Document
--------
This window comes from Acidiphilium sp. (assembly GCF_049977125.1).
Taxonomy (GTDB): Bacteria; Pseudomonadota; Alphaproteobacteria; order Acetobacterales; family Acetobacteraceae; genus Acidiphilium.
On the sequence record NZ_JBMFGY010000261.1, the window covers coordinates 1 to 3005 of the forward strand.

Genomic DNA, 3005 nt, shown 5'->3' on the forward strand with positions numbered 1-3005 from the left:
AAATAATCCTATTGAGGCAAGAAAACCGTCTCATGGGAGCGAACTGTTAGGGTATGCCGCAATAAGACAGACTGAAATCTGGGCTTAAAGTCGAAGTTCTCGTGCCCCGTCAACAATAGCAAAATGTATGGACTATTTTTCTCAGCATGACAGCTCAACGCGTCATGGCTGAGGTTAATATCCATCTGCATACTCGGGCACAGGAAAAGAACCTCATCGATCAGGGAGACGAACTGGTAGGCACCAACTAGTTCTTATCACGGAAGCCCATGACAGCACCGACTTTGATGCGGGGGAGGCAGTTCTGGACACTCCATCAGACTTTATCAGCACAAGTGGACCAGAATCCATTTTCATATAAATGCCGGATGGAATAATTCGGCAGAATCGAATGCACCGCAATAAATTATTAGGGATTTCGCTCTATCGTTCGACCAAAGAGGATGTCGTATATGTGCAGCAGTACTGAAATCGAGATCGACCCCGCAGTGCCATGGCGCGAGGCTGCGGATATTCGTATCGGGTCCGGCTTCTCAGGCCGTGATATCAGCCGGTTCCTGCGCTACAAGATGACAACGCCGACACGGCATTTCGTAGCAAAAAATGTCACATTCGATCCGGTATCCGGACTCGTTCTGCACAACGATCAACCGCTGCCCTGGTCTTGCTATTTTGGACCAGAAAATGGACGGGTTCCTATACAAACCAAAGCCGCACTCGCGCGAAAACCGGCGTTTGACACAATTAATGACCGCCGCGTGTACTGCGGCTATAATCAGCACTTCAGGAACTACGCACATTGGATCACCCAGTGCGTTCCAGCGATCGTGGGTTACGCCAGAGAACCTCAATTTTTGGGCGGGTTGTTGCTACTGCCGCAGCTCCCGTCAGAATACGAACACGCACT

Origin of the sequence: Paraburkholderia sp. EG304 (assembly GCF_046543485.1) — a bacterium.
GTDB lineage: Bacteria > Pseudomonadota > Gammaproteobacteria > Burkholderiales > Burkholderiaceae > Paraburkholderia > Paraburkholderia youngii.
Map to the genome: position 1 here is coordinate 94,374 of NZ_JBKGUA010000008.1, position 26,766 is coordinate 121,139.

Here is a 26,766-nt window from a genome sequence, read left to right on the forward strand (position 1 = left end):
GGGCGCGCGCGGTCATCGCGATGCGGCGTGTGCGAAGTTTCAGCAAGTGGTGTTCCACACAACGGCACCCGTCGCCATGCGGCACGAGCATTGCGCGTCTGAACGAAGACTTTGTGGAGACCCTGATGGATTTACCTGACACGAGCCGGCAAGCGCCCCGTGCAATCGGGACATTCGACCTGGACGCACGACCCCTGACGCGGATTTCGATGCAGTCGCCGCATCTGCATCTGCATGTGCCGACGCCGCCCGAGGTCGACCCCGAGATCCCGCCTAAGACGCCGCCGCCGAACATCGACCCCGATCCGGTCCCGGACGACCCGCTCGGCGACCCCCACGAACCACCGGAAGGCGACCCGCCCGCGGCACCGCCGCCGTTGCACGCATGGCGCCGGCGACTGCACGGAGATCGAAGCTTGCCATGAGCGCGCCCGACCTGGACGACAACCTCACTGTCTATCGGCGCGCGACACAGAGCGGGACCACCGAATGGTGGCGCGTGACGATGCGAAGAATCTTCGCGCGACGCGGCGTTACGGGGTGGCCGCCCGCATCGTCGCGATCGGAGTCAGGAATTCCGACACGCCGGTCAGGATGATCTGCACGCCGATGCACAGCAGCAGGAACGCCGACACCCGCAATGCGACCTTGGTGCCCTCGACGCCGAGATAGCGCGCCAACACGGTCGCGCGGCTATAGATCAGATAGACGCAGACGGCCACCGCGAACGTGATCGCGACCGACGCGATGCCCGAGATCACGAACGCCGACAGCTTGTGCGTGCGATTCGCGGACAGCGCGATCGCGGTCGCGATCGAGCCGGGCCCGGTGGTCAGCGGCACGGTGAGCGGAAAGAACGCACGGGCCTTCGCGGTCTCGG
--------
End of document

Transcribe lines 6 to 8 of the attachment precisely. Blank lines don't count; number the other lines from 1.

Origin of the sequence: Paraburkholderia sp. EG304 (assembly GCF_046543485.1) — a bacterium.
GTDB lineage: Bacteria > Pseudomonadota > Gammaproteobacteria > Burkholderiales > Burkholderiaceae > Paraburkholderia > Paraburkholderia youngii.
Map to the genome: position 1 here is coordinate 94,374 of NZ_JBKGUA010000008.1, position 26,766 is coordinate 121,139.